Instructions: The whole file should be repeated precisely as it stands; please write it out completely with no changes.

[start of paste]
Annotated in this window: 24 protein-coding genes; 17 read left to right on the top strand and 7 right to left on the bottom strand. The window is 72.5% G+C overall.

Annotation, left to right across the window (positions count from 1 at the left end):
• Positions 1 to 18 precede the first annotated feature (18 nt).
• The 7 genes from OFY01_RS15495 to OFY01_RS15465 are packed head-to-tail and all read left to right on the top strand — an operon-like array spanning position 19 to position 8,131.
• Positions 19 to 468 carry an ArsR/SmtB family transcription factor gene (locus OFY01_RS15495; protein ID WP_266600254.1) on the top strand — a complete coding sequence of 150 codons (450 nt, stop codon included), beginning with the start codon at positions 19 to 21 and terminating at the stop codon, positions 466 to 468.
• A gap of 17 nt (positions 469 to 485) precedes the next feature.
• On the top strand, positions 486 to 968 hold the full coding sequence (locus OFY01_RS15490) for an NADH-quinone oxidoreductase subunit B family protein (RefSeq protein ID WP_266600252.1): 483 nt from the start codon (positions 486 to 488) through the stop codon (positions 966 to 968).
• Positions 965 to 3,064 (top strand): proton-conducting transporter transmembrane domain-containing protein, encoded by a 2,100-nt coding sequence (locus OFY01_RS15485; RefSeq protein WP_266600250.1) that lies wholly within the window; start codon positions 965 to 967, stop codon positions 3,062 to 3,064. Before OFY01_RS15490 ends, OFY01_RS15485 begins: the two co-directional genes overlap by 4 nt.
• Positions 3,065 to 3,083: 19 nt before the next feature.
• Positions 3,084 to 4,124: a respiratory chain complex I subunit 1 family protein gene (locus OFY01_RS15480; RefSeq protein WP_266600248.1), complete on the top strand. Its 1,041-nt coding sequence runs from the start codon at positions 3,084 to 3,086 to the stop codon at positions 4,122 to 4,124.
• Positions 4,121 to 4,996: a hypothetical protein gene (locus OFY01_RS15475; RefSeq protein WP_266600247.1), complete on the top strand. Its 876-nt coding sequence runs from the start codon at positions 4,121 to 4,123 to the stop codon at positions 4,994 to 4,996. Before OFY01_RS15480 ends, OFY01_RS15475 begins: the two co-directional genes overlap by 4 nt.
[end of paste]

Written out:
Annotated in this window: 24 protein-coding genes; 17 read left to right on the top strand and 7 right to left on the bottom strand. The window is 72.5% G+C overall.

Annotation, left to right across the window (positions count from 1 at the left end):
• Positions 1 to 18 precede the first annotated feature (18 nt).
• The 7 genes from OFY01_RS15495 to OFY01_RS15465 are packed head-to-tail and all read left to right on the top strand — an operon-like array spanning position 19 to position 8,131.
• Positions 19 to 468 carry an ArsR/SmtB family transcription factor gene (locus OFY01_RS15495; protein ID WP_266600254.1) on the top strand — a complete coding sequence of 150 codons (450 nt, stop codon included), beginning with the start codon at positions 19 to 21 and terminating at the stop codon, positions 466 to 468.
• A gap of 17 nt (positions 469 to 485) precedes the next feature.
• On the top strand, positions 486 to 968 hold the full coding sequence (locus OFY01_RS15490) for an NADH-quinone oxidoreductase subunit B family protein (RefSeq protein ID WP_266600252.1): 483 nt from the start codon (positions 486 to 488) through the stop codon (positions 966 to 968).
• Positions 965 to 3,064 (top strand): proton-conducting transporter transmembrane domain-containing protein, encoded by a 2,100-nt coding sequence (locus OFY01_RS15485; RefSeq protein WP_266600250.1) that lies wholly within the window; start codon positions 965 to 967, stop codon positions 3,062 to 3,064. Before OFY01_RS15490 ends, OFY01_RS15485 begins: the two co-directional genes overlap by 4 nt.
• Positions 3,065 to 3,083: 19 nt before the next feature.
• Positions 3,084 to 4,124: a respiratory chain complex I subunit 1 family protein gene (locus OFY01_RS15480; RefSeq protein WP_266600248.1), complete on the top strand. Its 1,041-nt coding sequence runs from the start codon at positions 3,084 to 3,086 to the stop codon at positions 4,122 to 4,124.
• Positions 4,121 to 4,996: a hypothetical protein gene (locus OFY01_RS15475; RefSeq protein WP_266600247.1), complete on the top strand. Its 876-nt coding sequence runs from the start codon at positions 4,121 to 4,123 to the stop codon at positions 4,994 to 4,996. Before OFY01_RS15480 ends, OFY01_RS15475 begins: the two co-directional genes overlap by 4 nt.